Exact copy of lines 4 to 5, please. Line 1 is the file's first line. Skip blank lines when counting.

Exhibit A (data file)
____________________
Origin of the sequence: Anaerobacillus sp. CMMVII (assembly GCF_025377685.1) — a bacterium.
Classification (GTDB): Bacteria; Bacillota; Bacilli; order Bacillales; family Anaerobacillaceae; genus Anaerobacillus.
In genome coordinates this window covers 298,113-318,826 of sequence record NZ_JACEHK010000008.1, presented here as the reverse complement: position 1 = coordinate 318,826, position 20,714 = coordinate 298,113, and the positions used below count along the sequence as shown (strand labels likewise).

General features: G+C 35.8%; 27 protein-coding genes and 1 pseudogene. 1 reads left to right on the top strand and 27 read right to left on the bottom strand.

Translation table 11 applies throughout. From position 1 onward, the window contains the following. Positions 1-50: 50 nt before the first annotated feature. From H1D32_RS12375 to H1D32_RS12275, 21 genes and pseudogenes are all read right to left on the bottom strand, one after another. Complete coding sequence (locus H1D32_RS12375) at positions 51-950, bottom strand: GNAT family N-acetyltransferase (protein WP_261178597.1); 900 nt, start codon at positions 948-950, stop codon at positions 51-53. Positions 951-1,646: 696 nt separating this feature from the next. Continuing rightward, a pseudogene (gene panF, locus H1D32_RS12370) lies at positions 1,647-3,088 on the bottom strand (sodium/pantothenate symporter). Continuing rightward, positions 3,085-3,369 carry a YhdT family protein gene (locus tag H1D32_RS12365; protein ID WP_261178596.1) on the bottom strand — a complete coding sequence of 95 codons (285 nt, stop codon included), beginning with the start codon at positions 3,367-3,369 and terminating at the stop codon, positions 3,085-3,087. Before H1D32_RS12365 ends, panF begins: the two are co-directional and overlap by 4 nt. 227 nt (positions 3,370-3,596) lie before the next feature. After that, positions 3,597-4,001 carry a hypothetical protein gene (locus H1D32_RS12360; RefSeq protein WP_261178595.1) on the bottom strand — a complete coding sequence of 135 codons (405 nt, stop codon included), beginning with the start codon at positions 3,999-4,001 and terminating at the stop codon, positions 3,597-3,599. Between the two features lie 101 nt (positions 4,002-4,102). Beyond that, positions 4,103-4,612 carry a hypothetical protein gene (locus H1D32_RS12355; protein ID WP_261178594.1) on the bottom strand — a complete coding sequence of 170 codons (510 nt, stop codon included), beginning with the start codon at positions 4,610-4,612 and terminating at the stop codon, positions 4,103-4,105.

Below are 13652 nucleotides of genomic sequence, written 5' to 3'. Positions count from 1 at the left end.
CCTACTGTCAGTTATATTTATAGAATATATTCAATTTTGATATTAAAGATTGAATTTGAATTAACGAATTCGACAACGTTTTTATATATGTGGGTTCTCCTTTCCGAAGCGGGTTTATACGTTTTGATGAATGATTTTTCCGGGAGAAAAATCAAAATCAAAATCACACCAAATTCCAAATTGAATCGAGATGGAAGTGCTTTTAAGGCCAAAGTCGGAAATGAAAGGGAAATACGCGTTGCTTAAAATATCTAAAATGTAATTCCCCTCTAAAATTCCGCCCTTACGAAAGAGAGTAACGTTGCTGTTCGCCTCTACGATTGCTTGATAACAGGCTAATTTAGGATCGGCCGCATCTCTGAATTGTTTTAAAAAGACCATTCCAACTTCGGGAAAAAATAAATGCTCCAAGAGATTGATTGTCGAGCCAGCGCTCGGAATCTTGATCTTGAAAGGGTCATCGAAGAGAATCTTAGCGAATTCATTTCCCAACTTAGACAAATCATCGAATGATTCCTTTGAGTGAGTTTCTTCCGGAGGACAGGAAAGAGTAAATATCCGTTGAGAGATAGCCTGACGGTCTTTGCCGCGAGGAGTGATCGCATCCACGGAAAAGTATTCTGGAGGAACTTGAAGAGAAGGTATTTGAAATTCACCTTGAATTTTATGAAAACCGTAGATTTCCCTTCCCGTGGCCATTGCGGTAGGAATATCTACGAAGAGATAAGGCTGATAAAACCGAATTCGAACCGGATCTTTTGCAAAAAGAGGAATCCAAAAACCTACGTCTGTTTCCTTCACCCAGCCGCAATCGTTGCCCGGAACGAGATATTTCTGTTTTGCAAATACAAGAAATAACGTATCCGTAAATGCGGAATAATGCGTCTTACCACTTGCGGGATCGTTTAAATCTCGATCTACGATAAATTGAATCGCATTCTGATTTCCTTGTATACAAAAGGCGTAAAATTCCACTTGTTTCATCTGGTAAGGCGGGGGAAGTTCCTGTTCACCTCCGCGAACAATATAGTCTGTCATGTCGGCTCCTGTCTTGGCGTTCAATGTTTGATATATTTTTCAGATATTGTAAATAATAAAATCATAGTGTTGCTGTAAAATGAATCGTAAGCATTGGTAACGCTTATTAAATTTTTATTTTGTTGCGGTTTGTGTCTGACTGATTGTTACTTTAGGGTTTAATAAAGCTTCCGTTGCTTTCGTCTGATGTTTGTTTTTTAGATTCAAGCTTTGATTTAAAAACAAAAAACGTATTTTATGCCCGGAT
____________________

General features: G+C 35.8%; 27 protein-coding genes and 1 pseudogene. 1 reads left to right on the top strand and 27 read right to left on the bottom strand.

Translation table 11 applies throughout. From position 1 onward, the window contains the following. Positions 1-50: 50 nt before the first annotated feature. From H1D32_RS12375 to H1D32_RS12275, 21 genes and pseudogenes are all read right to left on the bottom strand, one after another. Complete coding sequence (locus H1D32_RS12375) at positions 51-950, bottom strand: GNAT family N-acetyltransferase (protein WP_261178597.1); 900 nt, start codon at positions 948-950, stop codon at positions 51-53. Positions 951-1,646: 696 nt separating this feature from the next. Continuing rightward, a pseudogene (gene panF, locus H1D32_RS12370) lies at positions 1,647-3,088 on the bottom strand (sodium/pantothenate symporter). Continuing rightward, positions 3,085-3,369 carry a YhdT family protein gene (locus tag H1D32_RS12365; protein ID WP_261178596.1) on the bottom strand — a complete coding sequence of 95 codons (285 nt, stop codon included), beginning with the start codon at positions 3,367-3,369 and terminating at the stop codon, positions 3,085-3,087. Before H1D32_RS12365 ends, panF begins: the two are co-directional and overlap by 4 nt. 227 nt (positions 3,370-3,596) lie before the next feature. After that, positions 3,597-4,001 carry a hypothetical protein gene (locus H1D32_RS12360; RefSeq protein WP_261178595.1) on the bottom strand — a complete coding sequence of 135 codons (405 nt, stop codon included), beginning with the start codon at positions 3,999-4,001 and terminating at the stop codon, positions 3,597-3,599. Between the two features lie 101 nt (positions 4,002-4,102). Beyond that, positions 4,103-4,612 carry a hypothetical protein gene (locus H1D32_RS12355; protein ID WP_261178594.1) on the bottom strand — a complete coding sequence of 170 codons (510 nt, stop codon included), beginning with the start codon at positions 4,610-4,612 and terminating at the stop codon, positions 4,103-4,105.